Verson Control

Need some advice/suggestions on version control of the modules developed under Application Designer.

We have a system in place to migrate and control the Natural program versions, but I would like to know what the best method is to control and promote versions of the code that is developed in Application designer. My organization owns and uses Star Team, but we would be open to any solution that works well and does not cost an arm and leg :slight_smile:

I would think (not having done this before myself), is that one would have a development environment and a production environment and move WAR packages between the two. However, I sure there would be more to it than that…

To my mind there are 2 different aspects regarding version control:

  1. Which version control system to choose.
  2. The process how version control is done in the Team/Company.

During development I personally would like to check-in/out single files like single layouts, source code files, style-sheet files, image files… I would like to have versioning for each single file. This allows me to check the history for instance of a layout and compare different versions in the history.
If only complete .war files are checked in I usually cannot check the history of a specific layout file in a simple way.

I also prefer to check in/out sources and then do something like a nightly build or a “product version build” from the sources.
For Application Designer this means: Check in all the layouts, images, style-sheets…and then “build” the html-files and the corresponding .war file from these checked-in sources.
IMPORTANT: The Application Designer version used for the build and the Application Designer version in the production environment must match!

Regarding version control systems: To my mind there is not only 1 good version control system on the market. For PC environments there are also open source systems like CVS available. Which open source system to choose depends on the hardware/software infrastructure of the company, the processes, …and is to some extent also a matter of taste.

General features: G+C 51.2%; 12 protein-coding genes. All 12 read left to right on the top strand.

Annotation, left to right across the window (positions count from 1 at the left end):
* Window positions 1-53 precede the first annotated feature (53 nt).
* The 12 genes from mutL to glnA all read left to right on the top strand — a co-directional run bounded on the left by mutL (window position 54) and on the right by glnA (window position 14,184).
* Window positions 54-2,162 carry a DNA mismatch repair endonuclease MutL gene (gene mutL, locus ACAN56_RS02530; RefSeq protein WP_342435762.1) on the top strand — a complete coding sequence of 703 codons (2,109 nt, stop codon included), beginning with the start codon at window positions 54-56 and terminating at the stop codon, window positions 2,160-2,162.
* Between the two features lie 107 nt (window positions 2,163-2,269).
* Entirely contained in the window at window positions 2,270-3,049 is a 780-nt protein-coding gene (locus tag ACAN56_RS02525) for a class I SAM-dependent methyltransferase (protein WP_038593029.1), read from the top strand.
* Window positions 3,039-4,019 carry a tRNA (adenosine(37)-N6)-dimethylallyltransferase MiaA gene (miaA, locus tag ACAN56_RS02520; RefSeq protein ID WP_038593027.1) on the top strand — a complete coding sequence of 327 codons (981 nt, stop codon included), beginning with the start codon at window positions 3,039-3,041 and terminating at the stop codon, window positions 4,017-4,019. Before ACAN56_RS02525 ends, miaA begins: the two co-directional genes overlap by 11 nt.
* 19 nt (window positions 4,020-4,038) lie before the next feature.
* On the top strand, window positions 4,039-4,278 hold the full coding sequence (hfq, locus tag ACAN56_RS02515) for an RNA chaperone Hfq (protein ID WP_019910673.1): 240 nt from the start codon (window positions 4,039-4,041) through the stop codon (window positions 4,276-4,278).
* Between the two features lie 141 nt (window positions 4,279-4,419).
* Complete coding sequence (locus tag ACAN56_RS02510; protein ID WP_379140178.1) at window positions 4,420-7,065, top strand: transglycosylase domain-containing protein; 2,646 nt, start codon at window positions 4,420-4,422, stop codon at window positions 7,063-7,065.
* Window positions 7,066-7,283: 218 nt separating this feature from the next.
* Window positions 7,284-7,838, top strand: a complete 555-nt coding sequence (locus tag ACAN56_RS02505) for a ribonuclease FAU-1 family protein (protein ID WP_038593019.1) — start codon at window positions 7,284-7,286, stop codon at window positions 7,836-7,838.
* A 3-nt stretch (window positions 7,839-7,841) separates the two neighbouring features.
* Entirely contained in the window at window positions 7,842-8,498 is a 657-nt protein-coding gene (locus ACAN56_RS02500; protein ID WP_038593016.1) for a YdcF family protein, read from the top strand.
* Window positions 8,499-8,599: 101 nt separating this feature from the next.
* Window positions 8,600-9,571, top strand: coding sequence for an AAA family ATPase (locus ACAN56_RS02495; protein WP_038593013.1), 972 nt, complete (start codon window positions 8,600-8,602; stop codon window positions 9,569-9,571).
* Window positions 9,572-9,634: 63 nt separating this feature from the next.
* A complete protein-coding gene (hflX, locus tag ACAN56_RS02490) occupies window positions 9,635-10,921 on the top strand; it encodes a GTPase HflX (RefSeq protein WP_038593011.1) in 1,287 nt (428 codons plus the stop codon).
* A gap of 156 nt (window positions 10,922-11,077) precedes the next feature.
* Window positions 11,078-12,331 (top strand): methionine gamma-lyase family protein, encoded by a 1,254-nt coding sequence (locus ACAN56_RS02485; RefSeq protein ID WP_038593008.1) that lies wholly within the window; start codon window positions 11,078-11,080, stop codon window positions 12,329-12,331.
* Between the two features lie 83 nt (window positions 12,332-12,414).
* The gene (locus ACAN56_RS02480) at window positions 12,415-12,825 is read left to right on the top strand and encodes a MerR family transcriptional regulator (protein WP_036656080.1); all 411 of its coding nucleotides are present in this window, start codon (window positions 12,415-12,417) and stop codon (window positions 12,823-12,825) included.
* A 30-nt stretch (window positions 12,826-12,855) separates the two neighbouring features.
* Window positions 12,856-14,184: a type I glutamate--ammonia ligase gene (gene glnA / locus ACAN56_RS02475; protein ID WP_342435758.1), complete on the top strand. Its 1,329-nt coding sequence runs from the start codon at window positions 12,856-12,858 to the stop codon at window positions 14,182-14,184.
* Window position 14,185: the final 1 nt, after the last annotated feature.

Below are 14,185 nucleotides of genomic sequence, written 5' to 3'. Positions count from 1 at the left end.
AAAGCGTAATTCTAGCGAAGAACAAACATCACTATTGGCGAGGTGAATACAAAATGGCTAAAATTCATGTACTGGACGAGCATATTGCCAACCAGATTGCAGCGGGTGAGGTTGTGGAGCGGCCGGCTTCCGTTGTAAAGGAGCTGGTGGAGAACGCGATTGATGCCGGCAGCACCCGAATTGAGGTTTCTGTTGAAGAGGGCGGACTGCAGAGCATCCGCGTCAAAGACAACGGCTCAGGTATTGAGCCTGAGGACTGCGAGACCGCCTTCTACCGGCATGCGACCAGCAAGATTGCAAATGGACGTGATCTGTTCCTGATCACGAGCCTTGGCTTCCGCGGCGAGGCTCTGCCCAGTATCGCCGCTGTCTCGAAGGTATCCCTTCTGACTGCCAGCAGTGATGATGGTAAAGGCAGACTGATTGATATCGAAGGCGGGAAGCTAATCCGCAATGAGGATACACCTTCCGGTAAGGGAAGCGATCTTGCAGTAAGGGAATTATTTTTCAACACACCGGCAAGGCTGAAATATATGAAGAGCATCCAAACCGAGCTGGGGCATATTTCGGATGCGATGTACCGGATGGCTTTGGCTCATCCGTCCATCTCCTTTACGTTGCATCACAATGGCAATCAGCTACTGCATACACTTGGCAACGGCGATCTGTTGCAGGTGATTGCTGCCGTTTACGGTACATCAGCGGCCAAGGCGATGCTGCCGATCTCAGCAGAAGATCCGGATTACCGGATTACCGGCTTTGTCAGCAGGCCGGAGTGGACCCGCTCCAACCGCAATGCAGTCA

Best Regards,

Thanks Christine for the detailed reply. So just to be sure - when you check in your code as you are developing, then you must check in all the different components like the HTML, XML, etc.? This seems a little manual but I understand the need for doing it this way. It would be nice to be able to version control a “screen” and all its components with one click. Oh well.

Thanks again.

…about “check-in/check-out”-granularity:
In a developer team a version control system is usually not only used for keeping the version history but also to synchronize the work of the team members. A web-designer might do changes in style-sheet (.css) files and images, other team members might change the layout-files (.xml). All these files might belong to the same “screen”.
At development time it is very convenient to check-in/check-out single files. If only the complete .war file is checked-in/out, then only 1 team member can do changes at the same time.
For “frozen product versions” it might be different. Here you might additionally check-in the frozen product as a whole.

…about version control system integration:
How convenient the “check-in/check-out” is, is a matter of the version control system integration. Although multiple files are checked-in/checked-out it still can be just a single click.
Eclipse for instance has very good support for CVS. Using the Application Designer Plugins, Eclipse + CVS is one option. But there are others.

Independent of the version control system you are using: It is very important to check in the right files. I don’t recommend to check in the HTML-files! Application Designer generates these files and they depend on the Application Designer version.

The following files must be checked in:

Layout definition files (in the directory \xml), except the file ZZZZZGenerated.xml;
Help resources (underneath the directory \help);
Multi-language (internationalization) resources (underneath the directory \multilanguage);
Any other resources that you use in your layouts, such as images or styles.

Using for instance Eclipse+CVS you can simply use .cvsignore files to skip all other files and then check in a complete project.

Hope this helps,